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Linnaeus originally assigned the name Cete to the order of mammals consisting of whales, dolphins, and porpoises. The term is derived from the classical noun cetos, meaning a large sea creature. Linnaeus conceived Cete to be the sole member of the group Mutica, one of his three primary subdivisions of placental mammals.

The term Cetacea is the plural of cetos and was coined by Brisson in 1762. The study of cetaceans has come to be known as cetology, those who practice it as cetologists. The lines of demarcation between the living cetaceans and other orders of mammals are firmly drawn, and there is no ambiguity.

Similarly, the two living suborders of Cetacea are unequivocally distinct from each other, but also monophyletic; that is, derived from a common ancestor. The Mysticeti, or baleen whales, and Odontoceti, or toothed whales, differ fundamentally in the ways that the bones of their skulls have become "telescoped."


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Evolution carnivora

The evolutionary history and systematics of the Carnivora are clouded in controversy, as the fossil record is patchy and incomplete. In spite of this limitation it is remarkable what paleontologists, evolutionary biologists and geneticists have managed to uncover in the way of the early history of mammals. A major breakthrough has been the development of accurate methods to date fossils.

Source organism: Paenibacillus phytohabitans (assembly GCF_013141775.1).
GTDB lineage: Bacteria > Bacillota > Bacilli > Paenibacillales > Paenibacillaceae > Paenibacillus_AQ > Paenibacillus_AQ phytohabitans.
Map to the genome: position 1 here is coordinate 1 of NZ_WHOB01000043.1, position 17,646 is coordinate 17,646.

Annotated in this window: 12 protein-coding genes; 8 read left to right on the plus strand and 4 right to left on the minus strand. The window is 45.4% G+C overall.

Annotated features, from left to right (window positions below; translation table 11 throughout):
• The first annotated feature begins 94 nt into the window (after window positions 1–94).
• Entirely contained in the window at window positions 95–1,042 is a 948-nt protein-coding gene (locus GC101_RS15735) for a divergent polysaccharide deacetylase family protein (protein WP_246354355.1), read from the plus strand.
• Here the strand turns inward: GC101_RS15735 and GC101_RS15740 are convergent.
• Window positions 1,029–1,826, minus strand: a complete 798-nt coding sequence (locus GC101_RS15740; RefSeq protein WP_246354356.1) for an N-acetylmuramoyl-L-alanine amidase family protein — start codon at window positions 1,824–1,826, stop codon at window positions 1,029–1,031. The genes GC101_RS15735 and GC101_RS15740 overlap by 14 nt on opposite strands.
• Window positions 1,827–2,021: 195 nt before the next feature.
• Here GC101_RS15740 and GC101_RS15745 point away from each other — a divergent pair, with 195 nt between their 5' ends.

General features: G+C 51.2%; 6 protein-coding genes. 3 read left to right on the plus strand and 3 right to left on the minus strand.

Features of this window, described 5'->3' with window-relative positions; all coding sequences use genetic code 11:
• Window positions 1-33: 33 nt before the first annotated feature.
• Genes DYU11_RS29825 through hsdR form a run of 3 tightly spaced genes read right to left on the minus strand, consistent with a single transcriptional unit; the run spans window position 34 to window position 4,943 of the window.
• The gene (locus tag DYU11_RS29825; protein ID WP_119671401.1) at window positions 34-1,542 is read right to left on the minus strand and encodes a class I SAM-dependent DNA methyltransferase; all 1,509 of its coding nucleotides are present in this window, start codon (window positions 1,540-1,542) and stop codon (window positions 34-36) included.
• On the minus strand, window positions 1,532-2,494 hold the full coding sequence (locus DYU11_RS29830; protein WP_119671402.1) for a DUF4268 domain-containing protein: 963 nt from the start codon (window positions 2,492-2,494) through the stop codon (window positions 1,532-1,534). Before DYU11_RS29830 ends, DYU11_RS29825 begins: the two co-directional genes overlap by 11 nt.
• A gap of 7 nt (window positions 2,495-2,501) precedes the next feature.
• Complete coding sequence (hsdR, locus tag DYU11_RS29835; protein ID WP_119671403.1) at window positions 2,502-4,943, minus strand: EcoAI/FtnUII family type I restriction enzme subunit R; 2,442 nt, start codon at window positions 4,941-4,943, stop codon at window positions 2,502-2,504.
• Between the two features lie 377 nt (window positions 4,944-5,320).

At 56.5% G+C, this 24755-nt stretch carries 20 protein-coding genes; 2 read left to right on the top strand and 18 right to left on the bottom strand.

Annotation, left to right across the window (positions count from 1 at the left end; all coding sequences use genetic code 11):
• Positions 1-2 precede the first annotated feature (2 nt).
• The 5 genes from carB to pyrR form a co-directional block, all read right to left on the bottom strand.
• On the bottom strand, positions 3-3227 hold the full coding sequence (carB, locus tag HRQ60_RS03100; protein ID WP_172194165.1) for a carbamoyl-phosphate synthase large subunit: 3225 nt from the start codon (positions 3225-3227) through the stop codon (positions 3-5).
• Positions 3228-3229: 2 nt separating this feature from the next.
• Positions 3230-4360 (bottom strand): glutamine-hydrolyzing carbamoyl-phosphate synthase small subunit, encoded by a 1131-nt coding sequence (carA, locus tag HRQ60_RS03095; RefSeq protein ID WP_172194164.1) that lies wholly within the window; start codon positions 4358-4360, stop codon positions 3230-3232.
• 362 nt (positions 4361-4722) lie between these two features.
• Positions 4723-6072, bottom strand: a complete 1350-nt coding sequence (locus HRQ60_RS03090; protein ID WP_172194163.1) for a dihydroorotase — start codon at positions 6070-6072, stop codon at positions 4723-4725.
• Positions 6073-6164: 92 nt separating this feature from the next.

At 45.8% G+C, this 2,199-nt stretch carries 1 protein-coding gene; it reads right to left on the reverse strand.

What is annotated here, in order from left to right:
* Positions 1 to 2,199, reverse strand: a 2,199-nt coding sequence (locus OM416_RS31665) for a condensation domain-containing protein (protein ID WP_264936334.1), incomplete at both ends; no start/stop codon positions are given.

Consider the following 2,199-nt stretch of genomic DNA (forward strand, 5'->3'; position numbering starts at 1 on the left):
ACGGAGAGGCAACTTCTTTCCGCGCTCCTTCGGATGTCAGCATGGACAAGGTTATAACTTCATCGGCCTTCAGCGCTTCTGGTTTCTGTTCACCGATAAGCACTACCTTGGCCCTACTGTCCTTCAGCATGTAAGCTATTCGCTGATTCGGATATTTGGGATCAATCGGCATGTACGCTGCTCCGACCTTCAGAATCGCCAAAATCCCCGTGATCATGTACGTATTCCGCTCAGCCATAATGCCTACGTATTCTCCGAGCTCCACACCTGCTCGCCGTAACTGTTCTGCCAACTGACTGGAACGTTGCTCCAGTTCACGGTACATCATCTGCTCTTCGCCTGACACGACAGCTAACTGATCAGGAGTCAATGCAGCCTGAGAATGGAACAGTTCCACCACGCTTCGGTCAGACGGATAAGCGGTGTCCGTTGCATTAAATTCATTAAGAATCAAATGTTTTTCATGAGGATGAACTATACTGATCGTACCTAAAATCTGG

About 65 million years ago (mya) the dinosaurs, which were the dominant animals on Earth, underwent a rapid and mass extinction. At this time the mammals were small shrew-like creatures. With the extinction of the dinosaurs many ecological vacancies, known as niches, opened up, including that of predator, and the mammals quickly filled many of them.

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Evolution insectivora

The timing of the origin of extant Insectivora species has been and continues to be a topic of great debate among scientists. It is widely accepted, however, that Insectivora are the most primitive of the true placental mammals existing today and the ones from which present day mammals evolved. Most of the primitive eutherian (placental) mammals were insectivores. To date, common classification practice has been to include some of the primitive eutherians with all recent Insectivora members based on their similar dentition. The earliest insectivore fossils are believed to be those of Batodon and Paranyctoides. These remains date from the mid to late Cretaceous period, approximately 100 million years ago (mya). Remains of small insect eaters from Asia, zalambdalestids, along with kennalestid remains from Central America, are believed to date back to the Late Cretaceous.

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Evolution artiodactyla

Understanding the evolutionary beginnings of the early artiodactyls, like that of the early ungulates, is hampered by an incomplete fossil record. Also, the artiodactyls appeared abruptly, along with early perissodactyls, without any clear intermediate forms between the early ungulates and the early artiodactyls. Some aspects of the evolutionary story are difficult to follow because the characteristics used to assign taxonomic position do not fossilize.